Soon I come to a prominent warning sign notifying me that the next three miles are through private land and that trespassers will be shot and then shot again (or something like that).  Now the road steadily deteriorates with some rocky, bumpy sections.  I shift into 4WD, happy that I have four good AT tires and a high-clearance vehicle.  I pass by a couple of mountain mansions, and then the valley opens up again. It’s hard to keep my eye on the road as the spectacular scene emerges, brilliant golden aspen framing the snow-covered east side of the Sangres. 

But I’m jolted back to reality when I crest a ridge, and the road drops precipitously down the slope. 

Keep An Eye On The Road!!

Road 550 transitions into Upper Huerfano Road 580 that is recommended for 4WD, trails bikes, and ATVs only.  Rd 580 isn’t particularly steep but is pocked with big rocks and an uneven roadbed that require careful navigating.

4-Wheel Drive Vehicle Highly Reommended!

Only in a few places does the road come close to the river, and then it’s mostly overgrown like below.  I decide to keep going to the Lily Lake Trailhead where my map shows the trail intersecting the river in a broad open meadow.  Finally at about 10:45 a.m. I reach the trailhead and am surprised to see four vehicles there, two that are average AWD passenger cars!  I say a quick prayer for the drivers, hoping they have good 6-ply tires.  It’s a long way from any tow truck.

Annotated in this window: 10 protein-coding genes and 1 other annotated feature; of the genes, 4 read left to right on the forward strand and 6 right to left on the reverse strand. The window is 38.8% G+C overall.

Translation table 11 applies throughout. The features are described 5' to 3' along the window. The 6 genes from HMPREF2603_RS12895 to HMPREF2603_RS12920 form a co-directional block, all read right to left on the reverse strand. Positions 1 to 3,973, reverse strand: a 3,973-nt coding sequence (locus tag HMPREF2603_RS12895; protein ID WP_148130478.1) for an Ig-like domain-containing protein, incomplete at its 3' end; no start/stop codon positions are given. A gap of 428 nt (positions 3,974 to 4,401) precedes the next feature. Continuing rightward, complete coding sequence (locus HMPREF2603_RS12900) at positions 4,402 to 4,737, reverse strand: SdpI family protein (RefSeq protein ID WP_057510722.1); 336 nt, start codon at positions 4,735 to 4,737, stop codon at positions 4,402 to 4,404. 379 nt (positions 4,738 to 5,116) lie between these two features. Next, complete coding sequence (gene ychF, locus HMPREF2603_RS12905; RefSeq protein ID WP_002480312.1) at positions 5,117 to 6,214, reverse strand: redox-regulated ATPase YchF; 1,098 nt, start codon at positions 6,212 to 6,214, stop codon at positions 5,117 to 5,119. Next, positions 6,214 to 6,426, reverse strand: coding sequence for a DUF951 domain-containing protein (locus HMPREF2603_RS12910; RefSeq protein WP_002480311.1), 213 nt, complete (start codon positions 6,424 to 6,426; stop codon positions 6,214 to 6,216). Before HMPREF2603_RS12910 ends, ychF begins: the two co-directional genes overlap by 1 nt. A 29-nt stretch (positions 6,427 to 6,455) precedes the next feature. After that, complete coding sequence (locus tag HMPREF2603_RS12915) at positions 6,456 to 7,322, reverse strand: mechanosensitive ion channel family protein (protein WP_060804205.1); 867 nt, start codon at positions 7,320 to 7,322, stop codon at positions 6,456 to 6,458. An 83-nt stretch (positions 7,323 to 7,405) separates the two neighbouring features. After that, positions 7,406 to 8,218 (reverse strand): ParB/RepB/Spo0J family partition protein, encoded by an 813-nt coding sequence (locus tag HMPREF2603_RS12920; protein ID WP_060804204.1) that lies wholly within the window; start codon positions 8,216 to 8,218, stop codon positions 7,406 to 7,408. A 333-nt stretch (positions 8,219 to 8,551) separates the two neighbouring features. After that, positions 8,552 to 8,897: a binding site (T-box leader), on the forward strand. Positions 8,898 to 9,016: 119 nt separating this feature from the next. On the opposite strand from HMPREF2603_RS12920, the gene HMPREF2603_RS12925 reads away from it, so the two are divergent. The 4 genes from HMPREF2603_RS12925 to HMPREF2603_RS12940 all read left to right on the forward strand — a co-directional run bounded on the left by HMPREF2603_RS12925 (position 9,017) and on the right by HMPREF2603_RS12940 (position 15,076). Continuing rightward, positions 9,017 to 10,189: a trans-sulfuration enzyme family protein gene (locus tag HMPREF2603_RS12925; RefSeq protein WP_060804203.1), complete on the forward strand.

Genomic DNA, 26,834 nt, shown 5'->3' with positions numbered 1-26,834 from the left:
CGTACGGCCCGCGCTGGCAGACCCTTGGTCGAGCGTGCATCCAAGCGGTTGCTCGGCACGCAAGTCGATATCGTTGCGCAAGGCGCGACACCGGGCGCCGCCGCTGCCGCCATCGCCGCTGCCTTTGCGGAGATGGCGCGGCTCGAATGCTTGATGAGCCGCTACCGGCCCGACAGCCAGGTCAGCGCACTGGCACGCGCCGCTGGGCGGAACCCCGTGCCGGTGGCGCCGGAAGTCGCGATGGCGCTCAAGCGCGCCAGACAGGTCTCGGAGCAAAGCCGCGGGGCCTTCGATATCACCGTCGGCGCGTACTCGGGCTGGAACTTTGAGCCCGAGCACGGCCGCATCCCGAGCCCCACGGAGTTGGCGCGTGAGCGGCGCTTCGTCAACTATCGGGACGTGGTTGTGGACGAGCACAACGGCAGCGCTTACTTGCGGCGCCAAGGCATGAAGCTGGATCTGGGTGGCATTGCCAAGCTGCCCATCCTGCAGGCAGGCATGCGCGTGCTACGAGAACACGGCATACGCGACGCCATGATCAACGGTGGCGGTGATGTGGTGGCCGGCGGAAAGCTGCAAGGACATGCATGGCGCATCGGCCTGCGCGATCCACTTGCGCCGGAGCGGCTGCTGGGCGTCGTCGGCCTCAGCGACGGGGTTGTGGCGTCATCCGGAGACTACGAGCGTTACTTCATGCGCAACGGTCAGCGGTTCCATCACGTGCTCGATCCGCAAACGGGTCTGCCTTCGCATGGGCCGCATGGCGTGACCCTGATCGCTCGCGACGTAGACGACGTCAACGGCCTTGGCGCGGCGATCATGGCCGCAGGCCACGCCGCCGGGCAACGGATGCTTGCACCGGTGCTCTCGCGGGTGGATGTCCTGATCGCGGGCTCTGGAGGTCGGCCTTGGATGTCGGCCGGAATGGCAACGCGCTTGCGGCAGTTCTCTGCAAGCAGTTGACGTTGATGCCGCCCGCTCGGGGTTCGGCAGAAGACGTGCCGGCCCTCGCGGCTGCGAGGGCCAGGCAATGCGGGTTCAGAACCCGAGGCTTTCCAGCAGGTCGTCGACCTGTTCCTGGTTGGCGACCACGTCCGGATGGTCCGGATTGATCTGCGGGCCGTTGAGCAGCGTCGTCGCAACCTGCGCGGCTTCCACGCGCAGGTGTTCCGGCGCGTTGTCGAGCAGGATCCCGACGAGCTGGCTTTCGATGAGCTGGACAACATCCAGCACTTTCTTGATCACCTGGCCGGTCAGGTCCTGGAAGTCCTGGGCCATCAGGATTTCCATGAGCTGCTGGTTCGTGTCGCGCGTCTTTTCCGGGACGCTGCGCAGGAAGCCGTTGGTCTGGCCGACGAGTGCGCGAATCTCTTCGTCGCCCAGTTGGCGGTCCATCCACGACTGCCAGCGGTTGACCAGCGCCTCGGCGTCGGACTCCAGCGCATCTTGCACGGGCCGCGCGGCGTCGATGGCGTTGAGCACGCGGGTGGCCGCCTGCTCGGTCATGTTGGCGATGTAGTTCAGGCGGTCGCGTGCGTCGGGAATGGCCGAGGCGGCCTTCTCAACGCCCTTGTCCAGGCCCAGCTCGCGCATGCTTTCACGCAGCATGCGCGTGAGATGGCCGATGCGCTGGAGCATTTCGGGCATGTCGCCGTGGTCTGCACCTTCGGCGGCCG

I saunter over to the edge of the parking area, noting the remnants of a SUV running board being used as a fire pit bench. 

Rough Road Casualty

I am greeted by a stupendous view of the river several hundred feet below in a canyon.  The plunge pools look inviting, but only a mountain goat would dare descend from there.  I hatch a plan to walk upstream on the trail then rock hop back down into the canyon.

Mountain Goat Territory

I suit up in my normal high-country fishing uniform—chest waders, Simms Vapor wading/hiking boots, wading staff, and fishing vest loaded to the gills.  I decide to carry only one rod, a lightweight 8.5-foot, four-weight wand rigged with a dry/dropper combo—a #18 Royal Coachman Trude for the surface and a #18 green beadhead caddis larva below. My leader and dropper are 5X.